Your body experienced actual trauma, real tissue damage. The Nociceptors are now sensitive to stimuli and are going to do their job very well, putting you on high alert in the future when around any sharp and pointy objects.

What does this mean for a tiny paper cut? It’s now entirely possible that if you get a paper cut where you have this previous trauma the Nociceptors may trigger a disproportionate response to this new ‘threat’. This seemingly small, nonthreatening piece of paper may create an agonizing response that lasts for days. Utterly ridiculous, I know, but exactly what the Systems are designed to do: keep you safe.

Understanding pain is weird.

Pain can have a multitude of influences affecting it. Social influences, emotions, beliefs you have adopted can all be involved with chronic pain. Obviously, this goes well beyond tissue damage.

After trauma, the input from the nerves is now corrupted. Overly sensitized information to the brain can cause a massive disproportionate reaction from the brain. Poor input equals poor output.

Continuous irritation to tissue damage from stress, lack of sleep, fear, anger, anxiety, memories, etc will fuel the fire of sensitization. Basically, the longer you have pain, the better you are at being in pain, and the more sensitive those Nociceptors become.

Being sensitized like this can cause your pain to travel around to different areas seemingly not involved with an original injury, can cause you to be sensitive to light, various temperatures, smells, more irritable or emotionally fragile to small things, or feel excruciating pain with the slightest touch. Sound familiar? Anyone in chronic pain is raising their hand and nodding vigorously.

You have the ability to desensitize your pain.

If you are living with chronic pain you know exactly what I’m talking about. You may not realize it, but I’m hoping that I can help you to understand. You have adapted. When you are always in pain there are shifts in the intensity and duration. Perhaps this will ring a bell; some days are better than others.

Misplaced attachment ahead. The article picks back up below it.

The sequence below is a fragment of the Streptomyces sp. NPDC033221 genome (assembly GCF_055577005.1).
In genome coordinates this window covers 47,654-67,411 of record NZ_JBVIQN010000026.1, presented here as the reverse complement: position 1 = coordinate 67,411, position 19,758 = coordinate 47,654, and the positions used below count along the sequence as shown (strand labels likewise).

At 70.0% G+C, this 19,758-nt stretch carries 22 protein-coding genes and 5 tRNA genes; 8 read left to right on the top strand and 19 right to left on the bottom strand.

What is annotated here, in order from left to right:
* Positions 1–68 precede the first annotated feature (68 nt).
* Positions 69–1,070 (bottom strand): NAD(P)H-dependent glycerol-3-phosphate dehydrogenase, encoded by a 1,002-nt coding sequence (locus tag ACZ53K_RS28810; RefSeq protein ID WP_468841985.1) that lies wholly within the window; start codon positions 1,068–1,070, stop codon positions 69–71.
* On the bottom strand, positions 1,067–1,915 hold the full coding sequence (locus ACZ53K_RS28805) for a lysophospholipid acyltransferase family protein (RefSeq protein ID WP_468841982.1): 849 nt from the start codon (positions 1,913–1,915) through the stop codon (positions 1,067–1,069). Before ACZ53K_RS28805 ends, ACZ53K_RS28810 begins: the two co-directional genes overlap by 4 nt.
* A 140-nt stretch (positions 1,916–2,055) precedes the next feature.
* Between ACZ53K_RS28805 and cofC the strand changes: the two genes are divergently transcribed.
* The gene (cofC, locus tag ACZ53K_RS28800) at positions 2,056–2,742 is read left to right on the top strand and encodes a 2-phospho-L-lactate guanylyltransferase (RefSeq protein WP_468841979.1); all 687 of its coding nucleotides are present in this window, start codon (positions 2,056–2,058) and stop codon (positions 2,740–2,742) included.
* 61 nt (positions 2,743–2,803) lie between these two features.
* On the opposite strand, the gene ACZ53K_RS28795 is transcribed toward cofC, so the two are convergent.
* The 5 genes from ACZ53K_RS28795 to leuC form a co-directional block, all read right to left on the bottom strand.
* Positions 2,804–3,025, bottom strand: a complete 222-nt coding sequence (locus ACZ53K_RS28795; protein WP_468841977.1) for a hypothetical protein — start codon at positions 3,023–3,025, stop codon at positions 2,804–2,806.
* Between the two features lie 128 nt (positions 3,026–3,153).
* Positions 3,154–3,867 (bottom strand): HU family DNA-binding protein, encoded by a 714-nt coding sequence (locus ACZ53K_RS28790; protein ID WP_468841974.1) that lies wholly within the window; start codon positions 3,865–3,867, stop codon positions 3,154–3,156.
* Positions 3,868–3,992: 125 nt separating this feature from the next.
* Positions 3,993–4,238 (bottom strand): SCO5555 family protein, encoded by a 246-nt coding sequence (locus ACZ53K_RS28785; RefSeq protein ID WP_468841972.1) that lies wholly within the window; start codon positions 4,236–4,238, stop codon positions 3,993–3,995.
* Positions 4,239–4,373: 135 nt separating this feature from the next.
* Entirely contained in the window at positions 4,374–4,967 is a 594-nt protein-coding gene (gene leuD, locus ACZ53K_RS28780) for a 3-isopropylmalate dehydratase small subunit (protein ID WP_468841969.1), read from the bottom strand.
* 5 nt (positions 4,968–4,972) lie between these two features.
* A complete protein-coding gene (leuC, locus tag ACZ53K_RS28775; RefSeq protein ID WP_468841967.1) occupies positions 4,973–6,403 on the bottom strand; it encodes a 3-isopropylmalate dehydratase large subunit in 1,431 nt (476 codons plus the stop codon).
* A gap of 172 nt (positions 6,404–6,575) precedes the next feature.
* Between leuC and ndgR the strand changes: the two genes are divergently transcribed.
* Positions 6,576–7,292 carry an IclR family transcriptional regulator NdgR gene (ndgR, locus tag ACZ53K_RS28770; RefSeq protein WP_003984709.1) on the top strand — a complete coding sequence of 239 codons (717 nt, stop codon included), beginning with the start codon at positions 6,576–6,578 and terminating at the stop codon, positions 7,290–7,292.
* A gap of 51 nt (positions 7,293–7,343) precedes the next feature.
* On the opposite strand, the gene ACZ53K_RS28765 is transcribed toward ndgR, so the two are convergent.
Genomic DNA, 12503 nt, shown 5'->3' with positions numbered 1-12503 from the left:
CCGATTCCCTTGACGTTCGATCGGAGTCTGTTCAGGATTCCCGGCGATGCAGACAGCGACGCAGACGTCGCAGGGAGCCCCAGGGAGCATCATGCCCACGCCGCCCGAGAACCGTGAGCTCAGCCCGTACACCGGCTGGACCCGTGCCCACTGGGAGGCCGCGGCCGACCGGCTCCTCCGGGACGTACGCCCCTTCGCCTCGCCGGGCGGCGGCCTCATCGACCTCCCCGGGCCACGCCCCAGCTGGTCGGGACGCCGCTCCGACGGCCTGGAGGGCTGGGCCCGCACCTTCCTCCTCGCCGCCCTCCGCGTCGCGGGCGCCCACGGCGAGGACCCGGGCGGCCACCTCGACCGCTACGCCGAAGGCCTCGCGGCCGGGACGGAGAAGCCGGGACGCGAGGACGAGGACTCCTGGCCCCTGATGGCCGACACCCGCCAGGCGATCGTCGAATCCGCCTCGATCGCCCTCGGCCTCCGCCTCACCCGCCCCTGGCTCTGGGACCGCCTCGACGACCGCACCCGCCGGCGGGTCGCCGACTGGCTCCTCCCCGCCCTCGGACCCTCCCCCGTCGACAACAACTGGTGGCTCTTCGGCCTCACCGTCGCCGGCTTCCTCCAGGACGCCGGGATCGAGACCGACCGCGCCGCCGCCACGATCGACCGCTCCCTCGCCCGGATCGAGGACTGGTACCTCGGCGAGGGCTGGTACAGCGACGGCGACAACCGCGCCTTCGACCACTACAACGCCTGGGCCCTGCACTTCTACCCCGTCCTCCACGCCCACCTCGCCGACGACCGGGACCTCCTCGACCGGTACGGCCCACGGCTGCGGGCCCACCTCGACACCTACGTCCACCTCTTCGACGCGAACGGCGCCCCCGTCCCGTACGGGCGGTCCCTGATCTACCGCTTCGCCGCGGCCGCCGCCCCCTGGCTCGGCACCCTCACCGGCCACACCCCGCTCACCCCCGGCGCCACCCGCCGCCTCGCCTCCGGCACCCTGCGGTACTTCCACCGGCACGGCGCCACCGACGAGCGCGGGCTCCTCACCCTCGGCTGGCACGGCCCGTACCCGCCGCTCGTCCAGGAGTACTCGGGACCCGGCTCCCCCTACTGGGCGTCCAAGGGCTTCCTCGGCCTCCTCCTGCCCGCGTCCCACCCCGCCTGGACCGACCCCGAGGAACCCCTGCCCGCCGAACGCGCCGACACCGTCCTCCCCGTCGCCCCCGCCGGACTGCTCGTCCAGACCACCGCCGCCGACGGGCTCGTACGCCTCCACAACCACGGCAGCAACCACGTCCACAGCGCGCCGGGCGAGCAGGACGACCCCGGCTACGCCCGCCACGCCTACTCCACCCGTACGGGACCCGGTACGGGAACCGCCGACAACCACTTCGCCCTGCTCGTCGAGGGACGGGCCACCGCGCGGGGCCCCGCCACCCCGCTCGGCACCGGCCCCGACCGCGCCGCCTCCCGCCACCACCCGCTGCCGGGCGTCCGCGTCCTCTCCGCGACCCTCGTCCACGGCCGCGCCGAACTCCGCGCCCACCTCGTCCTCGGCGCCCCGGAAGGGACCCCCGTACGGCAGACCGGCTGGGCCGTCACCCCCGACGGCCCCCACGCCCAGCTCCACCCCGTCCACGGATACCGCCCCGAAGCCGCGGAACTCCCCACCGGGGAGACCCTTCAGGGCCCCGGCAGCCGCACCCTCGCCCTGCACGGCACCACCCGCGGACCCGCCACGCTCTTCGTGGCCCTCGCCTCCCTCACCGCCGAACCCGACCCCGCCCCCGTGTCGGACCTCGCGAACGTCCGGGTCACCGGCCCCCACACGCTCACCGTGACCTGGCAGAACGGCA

It shifts. Days where you know you have a lot to accomplish or days that you have activities that you are not willing to miss; pain takes a backseat. Unknowingly and effectively, you have turned down your response to pain in order to do these things. The Nociceptors are still there, they are still processing and sending those danger potential signals, but they are turned down. They are mellowed out. Until…

Until you stop doing what you were doing. Until the day is over, the activity has ended, and all you have forefront in your mind is that you are in pain. And you think to yourself, “I did it to myself. I knew I was going to pay for that.” This thought process and belief system fuels your perception of pain.

Here’s what you should focus on; that brief respite has shown you that you can change your pain. You played, you laughed and enjoyed, you lived your life doing the things you wanted or needed to do. And the pain was not your focus during those events. This is something you can nourish and grow. This is something that you can make permanent.

With effort and time, you can change your response to the sensitivity and the overactive danger signals. You might still have pain, as we all do for any number of reasons, but the way that pain affects you and the meaning or importance you give to your pain can change. You can still live well and have pain.

Understanding pain and how it affects you grants you the ability do something about it. You can be an active participant and use the tools at your disposal in order to recover from pain and build your recovery strategy.

Speak your mind, but think before you speak.